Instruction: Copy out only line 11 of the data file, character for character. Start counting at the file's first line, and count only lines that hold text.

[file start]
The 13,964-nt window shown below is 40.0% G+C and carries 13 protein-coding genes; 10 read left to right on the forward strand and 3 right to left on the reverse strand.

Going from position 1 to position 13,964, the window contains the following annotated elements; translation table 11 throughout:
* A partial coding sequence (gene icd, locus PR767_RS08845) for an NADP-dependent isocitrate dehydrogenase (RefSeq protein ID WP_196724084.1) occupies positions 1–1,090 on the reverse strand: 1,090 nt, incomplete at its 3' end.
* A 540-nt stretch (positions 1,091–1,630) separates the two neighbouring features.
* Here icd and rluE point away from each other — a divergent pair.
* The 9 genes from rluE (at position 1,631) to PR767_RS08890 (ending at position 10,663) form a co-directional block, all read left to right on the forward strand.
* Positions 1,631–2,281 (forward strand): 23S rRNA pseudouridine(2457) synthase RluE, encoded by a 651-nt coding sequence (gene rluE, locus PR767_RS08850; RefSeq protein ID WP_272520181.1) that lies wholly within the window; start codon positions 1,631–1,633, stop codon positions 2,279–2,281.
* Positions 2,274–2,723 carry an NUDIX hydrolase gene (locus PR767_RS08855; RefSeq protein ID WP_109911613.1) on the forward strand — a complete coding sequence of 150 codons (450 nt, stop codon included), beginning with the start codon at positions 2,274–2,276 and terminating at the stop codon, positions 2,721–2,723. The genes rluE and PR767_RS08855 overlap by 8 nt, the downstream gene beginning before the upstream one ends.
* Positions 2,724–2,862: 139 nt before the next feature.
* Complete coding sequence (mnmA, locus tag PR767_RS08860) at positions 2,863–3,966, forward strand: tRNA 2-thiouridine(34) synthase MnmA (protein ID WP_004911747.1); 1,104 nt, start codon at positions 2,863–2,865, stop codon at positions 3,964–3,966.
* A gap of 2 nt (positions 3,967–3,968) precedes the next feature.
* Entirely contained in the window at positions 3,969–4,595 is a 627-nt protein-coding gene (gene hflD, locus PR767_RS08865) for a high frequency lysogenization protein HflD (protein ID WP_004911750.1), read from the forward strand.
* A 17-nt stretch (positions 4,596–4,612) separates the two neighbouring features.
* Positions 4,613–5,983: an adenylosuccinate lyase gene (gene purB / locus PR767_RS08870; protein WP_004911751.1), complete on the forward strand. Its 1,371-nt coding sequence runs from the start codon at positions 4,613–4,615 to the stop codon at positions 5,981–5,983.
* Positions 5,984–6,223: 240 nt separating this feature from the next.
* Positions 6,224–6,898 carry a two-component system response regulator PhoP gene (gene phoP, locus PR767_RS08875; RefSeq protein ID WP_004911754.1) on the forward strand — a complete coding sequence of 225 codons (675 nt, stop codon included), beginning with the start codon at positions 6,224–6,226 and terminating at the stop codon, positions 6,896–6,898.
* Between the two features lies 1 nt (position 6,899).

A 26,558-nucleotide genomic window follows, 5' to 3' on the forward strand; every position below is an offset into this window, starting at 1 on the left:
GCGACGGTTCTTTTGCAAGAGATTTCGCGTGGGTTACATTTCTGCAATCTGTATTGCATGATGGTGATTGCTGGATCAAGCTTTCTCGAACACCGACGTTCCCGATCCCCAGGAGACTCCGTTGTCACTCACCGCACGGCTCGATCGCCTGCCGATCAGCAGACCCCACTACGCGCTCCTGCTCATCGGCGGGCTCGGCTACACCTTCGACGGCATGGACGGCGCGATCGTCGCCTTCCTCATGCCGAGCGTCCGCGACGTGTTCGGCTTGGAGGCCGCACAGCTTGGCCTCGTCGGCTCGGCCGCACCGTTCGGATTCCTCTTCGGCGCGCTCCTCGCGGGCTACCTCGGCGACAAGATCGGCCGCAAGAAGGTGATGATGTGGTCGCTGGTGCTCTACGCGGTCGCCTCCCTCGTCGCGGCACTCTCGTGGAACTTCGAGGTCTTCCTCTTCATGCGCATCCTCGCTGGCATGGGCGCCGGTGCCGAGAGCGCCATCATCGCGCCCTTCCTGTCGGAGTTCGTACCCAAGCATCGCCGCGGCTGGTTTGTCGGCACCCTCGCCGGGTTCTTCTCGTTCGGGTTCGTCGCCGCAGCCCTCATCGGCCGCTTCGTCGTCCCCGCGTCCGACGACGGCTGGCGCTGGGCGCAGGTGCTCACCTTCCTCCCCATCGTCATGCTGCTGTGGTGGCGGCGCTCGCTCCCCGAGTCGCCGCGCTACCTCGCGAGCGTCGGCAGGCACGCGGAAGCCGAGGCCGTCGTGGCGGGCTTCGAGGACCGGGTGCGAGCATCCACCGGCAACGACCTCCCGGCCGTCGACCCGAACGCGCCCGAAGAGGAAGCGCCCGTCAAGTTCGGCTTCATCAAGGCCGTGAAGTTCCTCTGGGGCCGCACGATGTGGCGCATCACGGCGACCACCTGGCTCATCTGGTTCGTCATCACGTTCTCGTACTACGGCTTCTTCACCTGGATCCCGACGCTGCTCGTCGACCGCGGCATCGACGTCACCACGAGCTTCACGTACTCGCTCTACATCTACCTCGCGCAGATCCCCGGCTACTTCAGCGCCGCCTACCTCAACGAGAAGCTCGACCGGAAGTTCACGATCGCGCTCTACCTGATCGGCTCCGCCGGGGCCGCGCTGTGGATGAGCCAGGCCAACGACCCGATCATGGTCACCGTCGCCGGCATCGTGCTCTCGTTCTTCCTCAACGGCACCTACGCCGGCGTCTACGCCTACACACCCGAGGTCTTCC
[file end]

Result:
* A gap of 2 nt (positions 3,967–3,968) precedes the next feature.